REVIEWED BY

MARIE SACCOMANDO COPPOLA, PhD

IN this coming-of-age story two nineteen-year-old women set out across the country in the summer of 1972, searching for answers about siblings they have lost. Their initial goal is soon overshadowed by the trip itself, reminiscent of Thelma and Louise. What begins as an upbeat adventure evolves into a dark thriller as they try to return a stolen fiddle to a cult member. The plot has many twists and turns, taking us across landscapes from Boston to Berkeley. The language conjures up images that titillate the senses: “sex was like a swirling tornado of white light.” Music of the time pervades; it is the driving force behind the road trip. References to politics (Watergate, Vietnam), to music (Beatles, B.B. King), to something as mundane as cigarette brands (low-tar Salems in Kentucky, Virginia Slims in California) convey larger meanings of the cultural background. The alliance between Anna and Cindy is central; other characters serve to illuminate their personalities or carry the plot forward.

Palamidessi Moore paints a convincing picture of the contradictions that women faced with the new sexual freedom of the 1970s.

Although both claim to be liberated, Anna and Cindy argue over whether they are responsible for each other or should just allow each one to do whatever she wants at the moment. Anna has sex for the first time and Cindy complains about Bill who is twenty-eight while she is only nineteen. He asked what she wanted him to do in lovemaking.  She was upset: shouldn’t he teach her something she didn’t already know? Aren’t men supposed to be the aggressors? Such paradoxes expose the dilemmas of the generation.

As with her first novel, The Virgin Knows, Moore weaves fantasy into the tale. The fiddle case exudes a flood of light and warmth when least expected, punctuating a closeness of spirit like that of trust or intimacy between friends. The relationship between siblings in both novels carries the resentment that one feels about the good fortune of the other. Considering the view that a novel should be like a street full of strangers where no more than two or three people are known to us in depth, Fiddlehits the mark.

There is little to identify the italianità of the novelist in contrast to The Virgin Knows, which moves from Rome to the United States and associates the characters with Italian culture on both sides of the Atlantic. But in The Fiddle Case Palamidessi Moore has left ethnicity behind to concentrate on details of American culture in the 1970s with its cults, folk music, and sexual liberation couched in an engaging, suspenseful story.

Review from Italian Americana, (academic journal)Spring 2009The Fiddle Case by Christine Palamidessi Moore. Boston:/IAP Press, 2008. 243pp.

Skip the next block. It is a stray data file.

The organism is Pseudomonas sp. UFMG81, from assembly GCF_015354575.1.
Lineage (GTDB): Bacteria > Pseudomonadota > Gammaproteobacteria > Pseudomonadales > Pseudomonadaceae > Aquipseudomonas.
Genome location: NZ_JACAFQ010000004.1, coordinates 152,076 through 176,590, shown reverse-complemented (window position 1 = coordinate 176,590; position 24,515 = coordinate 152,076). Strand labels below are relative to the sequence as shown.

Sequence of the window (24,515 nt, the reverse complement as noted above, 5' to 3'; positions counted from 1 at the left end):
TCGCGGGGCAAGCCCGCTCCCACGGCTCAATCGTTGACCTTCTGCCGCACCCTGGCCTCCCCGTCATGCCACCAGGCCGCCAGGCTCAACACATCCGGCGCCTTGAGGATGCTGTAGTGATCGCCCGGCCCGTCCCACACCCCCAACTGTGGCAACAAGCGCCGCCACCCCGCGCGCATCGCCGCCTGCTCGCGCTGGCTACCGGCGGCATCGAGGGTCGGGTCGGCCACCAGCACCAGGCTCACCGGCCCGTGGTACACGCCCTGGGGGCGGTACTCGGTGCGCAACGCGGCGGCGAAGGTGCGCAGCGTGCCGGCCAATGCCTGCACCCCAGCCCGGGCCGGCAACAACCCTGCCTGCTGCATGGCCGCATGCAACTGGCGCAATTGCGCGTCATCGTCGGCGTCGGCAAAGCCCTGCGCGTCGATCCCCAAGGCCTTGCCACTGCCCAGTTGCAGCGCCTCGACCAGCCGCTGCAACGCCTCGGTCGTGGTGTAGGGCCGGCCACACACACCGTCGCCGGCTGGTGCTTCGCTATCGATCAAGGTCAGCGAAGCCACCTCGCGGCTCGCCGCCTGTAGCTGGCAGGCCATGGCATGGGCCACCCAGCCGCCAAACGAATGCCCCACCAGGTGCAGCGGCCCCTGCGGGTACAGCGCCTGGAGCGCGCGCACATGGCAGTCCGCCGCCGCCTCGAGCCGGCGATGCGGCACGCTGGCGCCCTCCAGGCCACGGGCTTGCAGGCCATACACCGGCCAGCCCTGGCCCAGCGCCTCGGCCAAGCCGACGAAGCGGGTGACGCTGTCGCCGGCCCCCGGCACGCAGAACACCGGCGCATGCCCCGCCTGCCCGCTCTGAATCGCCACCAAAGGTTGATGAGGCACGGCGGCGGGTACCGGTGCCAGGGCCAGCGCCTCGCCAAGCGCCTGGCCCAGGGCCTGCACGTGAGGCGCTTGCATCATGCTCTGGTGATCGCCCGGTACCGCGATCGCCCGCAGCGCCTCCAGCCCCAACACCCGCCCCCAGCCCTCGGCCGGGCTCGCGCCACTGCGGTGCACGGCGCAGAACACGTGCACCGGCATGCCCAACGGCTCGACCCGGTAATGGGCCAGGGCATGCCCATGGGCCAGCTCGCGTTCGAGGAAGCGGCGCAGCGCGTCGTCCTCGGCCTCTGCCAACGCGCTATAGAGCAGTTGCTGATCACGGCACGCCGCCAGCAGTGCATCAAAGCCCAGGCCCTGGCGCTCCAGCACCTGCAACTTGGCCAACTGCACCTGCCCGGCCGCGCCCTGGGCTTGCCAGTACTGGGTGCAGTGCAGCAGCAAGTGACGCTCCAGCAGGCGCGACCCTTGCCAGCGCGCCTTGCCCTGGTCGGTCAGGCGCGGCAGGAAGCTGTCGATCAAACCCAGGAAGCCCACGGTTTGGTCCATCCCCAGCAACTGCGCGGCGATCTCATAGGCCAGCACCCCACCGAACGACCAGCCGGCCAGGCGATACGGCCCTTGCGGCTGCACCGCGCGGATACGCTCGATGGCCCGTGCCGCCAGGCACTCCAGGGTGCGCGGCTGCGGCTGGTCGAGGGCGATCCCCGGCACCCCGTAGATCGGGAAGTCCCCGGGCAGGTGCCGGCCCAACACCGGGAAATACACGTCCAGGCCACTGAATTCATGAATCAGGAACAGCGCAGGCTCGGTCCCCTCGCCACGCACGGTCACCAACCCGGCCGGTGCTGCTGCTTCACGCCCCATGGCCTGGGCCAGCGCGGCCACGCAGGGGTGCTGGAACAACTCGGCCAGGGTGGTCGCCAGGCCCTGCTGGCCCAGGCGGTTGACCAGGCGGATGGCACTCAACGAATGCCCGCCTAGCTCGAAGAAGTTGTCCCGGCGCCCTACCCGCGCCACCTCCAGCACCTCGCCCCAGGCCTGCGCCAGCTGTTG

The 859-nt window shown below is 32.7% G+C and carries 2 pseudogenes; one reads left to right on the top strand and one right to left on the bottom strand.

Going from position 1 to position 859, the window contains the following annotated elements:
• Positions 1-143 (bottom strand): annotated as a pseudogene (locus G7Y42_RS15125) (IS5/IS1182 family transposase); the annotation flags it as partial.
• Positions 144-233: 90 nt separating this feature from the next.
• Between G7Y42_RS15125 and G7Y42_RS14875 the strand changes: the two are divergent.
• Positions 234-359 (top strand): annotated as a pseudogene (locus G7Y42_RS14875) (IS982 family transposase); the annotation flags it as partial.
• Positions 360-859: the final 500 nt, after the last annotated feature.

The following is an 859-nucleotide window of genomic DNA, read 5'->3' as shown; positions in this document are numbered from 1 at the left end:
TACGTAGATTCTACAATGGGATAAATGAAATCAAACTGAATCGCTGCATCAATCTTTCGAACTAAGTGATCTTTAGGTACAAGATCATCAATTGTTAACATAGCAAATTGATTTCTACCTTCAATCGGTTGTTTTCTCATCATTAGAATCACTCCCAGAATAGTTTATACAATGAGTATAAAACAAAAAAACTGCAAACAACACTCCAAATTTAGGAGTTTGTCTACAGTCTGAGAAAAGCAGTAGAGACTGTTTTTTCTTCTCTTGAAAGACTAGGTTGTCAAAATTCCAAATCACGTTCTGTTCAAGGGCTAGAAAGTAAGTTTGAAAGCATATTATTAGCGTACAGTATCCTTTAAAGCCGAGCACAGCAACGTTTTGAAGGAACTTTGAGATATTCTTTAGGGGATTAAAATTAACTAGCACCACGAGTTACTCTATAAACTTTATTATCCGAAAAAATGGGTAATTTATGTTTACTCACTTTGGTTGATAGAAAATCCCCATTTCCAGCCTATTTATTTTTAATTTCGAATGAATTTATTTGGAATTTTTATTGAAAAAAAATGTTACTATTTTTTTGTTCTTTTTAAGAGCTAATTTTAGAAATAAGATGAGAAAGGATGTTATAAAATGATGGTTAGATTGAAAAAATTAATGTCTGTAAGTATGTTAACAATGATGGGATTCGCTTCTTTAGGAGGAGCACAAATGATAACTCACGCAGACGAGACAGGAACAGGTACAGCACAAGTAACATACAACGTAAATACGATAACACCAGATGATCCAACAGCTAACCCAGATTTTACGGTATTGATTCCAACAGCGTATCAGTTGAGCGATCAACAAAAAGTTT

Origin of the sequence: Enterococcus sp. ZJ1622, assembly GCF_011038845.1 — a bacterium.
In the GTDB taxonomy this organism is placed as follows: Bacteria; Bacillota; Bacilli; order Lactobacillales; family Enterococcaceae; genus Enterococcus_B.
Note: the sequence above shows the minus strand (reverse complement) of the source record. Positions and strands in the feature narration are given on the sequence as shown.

Available on AMAZON  in paperback

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51itiuv85il-_sx322_bo1204203200_        SYNOPSIS:

In the 70s both the big folk music and peace and love eras were gasping last breaths; we were living the last days of a pre-consumerist society. Big business, branding and surveillance knuckled in. THE FIDDLE CASE uses the politics and culture of this transitional time, particularly at the summer of 1972, as backdrop for a coming of age story. Nineteen year olds, Anna and Cindy, take a cross-country trip, starting out as fresh-eyed, East Coast best-friends. Along the way sex, jealousy, family secrets, and their inevitable loss of innocence pushes them apart . One of them has a gun, they get involved with a cult, and together they witness a murder in California. in order to survive the two are forced to collaborate, not to abandon each other. In the end, each goes their separate ways, one holding onto the idea of an ideal love and the other looking to satisfy personal ambition.

A Wolf man review:

The Fidldle Case brought me back to the days in the late 60’s and early 70’s when you could stick out your thumb and cast yourself into any adventure. Anna and Cindy travel through a landscape filled with Appalachian scoundrels, down to earth saviors, false prophets, brainwashed devotees and just plain good friends and lovers.

The music scene in the book is true to form and shows us a time when pure motives began to turn to dark.. At any point in their trip, Anna and Cindy could have turned around and gone home but the music and its spell keeps them going. Like all great traveling stories, the trip and not the goal becomes the reason to go.

Anna and Cindy show us of the foundation of our present world and its music. There are no illusions. The times were both simple and complex. Coming of age is never easy. Anna and Cindy do it with love and grace and some hair raising adventures. If I were you, I would stick out my thumb and join them.

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